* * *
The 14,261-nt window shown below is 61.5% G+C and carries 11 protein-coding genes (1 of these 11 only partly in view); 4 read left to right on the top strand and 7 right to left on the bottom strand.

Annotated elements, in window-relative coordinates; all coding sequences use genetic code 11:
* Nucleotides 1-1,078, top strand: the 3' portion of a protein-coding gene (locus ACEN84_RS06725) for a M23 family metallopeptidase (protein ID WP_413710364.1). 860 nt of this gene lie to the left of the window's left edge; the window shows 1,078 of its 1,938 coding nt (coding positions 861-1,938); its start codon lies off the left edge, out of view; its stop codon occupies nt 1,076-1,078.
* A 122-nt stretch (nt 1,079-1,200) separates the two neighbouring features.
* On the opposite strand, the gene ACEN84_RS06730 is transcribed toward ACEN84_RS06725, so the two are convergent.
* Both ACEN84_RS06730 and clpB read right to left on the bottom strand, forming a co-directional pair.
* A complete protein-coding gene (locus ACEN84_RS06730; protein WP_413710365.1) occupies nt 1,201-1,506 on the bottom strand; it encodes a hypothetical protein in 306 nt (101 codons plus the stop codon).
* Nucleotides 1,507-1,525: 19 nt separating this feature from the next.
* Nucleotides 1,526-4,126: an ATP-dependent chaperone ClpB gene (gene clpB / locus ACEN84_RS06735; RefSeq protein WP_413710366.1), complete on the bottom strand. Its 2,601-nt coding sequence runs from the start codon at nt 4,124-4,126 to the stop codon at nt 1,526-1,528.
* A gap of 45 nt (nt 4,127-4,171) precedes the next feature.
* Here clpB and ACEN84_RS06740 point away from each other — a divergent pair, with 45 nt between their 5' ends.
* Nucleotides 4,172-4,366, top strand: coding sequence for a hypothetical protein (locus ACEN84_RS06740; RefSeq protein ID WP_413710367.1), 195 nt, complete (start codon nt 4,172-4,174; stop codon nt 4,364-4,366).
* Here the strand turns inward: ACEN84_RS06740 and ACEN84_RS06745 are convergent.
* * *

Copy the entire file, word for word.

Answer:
The 14,261-nt window shown below is 61.5% G+C and carries 11 protein-coding genes (1 of these 11 only partly in view); 4 read left to right on the top strand and 7 right to left on the bottom strand.

Annotated elements, in window-relative coordinates; all coding sequences use genetic code 11:
* Nucleotides 1-1,078, top strand: the 3' portion of a protein-coding gene (locus ACEN84_RS06725) for a M23 family metallopeptidase (protein ID WP_413710364.1). 860 nt of this gene lie to the left of the window's left edge; the window shows 1,078 of its 1,938 coding nt (coding positions 861-1,938); its start codon lies off the left edge, out of view; its stop codon occupies nt 1,076-1,078.
* A 122-nt stretch (nt 1,079-1,200) separates the two neighbouring features.
* On the opposite strand, the gene ACEN84_RS06730 is transcribed toward ACEN84_RS06725, so the two are convergent.
* Both ACEN84_RS06730 and clpB read right to left on the bottom strand, forming a co-directional pair.
* A complete protein-coding gene (locus ACEN84_RS06730; protein WP_413710365.1) occupies nt 1,201-1,506 on the bottom strand; it encodes a hypothetical protein in 306 nt (101 codons plus the stop codon).
* Nucleotides 1,507-1,525: 19 nt separating this feature from the next.
* Nucleotides 1,526-4,126: an ATP-dependent chaperone ClpB gene (gene clpB / locus ACEN84_RS06735; RefSeq protein WP_413710366.1), complete on the bottom strand. Its 2,601-nt coding sequence runs from the start codon at nt 4,124-4,126 to the stop codon at nt 1,526-1,528.
* A gap of 45 nt (nt 4,127-4,171) precedes the next feature.
* Here clpB and ACEN84_RS06740 point away from each other — a divergent pair, with 45 nt between their 5' ends.
* Nucleotides 4,172-4,366, top strand: coding sequence for a hypothetical protein (locus ACEN84_RS06740; RefSeq protein ID WP_413710367.1), 195 nt, complete (start codon nt 4,172-4,174; stop codon nt 4,364-4,366).
* Here the strand turns inward: ACEN84_RS06740 and ACEN84_RS06745 are convergent.